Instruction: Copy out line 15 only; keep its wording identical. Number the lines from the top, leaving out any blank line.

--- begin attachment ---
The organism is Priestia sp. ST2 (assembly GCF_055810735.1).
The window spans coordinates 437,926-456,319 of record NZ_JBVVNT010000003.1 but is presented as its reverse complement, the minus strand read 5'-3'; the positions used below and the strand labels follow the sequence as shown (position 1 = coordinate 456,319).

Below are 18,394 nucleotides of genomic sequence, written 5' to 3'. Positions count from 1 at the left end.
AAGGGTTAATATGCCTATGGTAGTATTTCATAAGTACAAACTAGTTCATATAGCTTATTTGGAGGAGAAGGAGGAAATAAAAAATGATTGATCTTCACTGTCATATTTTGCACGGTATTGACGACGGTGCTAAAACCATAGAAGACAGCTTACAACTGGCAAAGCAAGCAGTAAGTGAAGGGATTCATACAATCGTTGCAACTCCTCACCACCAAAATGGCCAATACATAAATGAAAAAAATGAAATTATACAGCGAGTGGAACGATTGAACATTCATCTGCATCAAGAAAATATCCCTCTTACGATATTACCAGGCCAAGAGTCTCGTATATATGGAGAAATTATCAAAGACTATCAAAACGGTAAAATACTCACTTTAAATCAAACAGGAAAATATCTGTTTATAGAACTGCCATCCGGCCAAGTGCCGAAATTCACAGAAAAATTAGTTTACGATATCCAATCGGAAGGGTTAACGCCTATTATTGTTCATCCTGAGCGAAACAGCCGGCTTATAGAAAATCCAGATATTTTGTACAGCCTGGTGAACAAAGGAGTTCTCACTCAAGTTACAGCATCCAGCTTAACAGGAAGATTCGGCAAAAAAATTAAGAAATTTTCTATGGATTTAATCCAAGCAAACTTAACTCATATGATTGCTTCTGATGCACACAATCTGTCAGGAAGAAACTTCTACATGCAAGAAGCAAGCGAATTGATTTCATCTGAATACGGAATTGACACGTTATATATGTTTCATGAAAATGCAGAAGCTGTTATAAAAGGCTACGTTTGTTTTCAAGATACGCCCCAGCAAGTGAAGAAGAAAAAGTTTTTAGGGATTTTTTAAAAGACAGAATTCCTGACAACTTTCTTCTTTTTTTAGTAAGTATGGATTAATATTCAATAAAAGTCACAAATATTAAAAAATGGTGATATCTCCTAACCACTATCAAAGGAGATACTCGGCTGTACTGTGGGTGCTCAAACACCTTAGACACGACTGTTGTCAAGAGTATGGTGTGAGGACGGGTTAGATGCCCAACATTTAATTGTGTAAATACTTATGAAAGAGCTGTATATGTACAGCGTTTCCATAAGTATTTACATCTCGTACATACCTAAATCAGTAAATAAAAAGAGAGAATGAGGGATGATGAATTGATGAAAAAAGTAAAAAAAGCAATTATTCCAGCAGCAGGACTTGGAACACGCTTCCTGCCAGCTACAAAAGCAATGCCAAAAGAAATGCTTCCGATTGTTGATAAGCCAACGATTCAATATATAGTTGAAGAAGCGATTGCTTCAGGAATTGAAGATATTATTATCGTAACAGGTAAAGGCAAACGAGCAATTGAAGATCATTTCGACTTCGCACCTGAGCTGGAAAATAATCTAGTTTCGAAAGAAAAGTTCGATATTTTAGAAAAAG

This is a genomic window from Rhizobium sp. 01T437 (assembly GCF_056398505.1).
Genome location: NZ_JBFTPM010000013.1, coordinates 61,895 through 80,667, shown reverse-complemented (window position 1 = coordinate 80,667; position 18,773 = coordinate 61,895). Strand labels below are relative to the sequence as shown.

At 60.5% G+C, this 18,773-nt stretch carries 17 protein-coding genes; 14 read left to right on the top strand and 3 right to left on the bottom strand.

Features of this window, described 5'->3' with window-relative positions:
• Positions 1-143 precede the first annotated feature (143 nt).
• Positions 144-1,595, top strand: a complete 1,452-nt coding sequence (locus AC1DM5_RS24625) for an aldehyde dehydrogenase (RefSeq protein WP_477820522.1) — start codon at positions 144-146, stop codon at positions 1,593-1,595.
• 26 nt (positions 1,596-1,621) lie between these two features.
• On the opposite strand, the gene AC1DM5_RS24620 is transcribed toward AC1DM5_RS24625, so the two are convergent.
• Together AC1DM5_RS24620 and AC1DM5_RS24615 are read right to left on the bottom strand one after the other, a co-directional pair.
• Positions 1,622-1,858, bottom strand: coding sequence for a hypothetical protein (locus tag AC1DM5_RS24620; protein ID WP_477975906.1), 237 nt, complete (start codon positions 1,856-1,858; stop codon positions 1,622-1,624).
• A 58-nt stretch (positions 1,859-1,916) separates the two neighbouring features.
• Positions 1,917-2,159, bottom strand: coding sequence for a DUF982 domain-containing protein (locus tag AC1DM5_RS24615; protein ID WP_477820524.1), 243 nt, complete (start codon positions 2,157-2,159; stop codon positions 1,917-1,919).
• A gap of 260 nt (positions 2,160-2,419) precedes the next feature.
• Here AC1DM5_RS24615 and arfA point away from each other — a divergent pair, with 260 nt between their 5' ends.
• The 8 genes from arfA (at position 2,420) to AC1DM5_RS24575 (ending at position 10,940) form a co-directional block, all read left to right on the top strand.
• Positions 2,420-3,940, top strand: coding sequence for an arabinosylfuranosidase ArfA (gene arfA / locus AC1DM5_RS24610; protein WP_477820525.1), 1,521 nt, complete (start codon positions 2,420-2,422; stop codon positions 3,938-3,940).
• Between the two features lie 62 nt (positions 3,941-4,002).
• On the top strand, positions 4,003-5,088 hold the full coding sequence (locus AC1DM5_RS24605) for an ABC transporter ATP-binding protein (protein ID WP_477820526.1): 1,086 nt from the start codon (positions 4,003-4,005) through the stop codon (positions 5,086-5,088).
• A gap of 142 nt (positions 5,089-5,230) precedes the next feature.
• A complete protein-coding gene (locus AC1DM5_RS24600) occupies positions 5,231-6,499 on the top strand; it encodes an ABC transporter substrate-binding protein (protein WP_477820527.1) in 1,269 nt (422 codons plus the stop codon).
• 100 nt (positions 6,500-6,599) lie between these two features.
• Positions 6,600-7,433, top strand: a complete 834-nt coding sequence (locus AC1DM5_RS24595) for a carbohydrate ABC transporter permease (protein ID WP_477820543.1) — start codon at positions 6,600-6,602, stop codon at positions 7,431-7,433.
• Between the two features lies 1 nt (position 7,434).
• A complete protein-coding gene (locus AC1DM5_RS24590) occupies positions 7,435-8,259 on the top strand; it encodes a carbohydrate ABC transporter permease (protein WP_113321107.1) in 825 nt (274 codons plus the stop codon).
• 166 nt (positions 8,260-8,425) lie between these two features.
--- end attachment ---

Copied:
• A 58-nt stretch (positions 1,859-1,916) separates the two neighbouring features.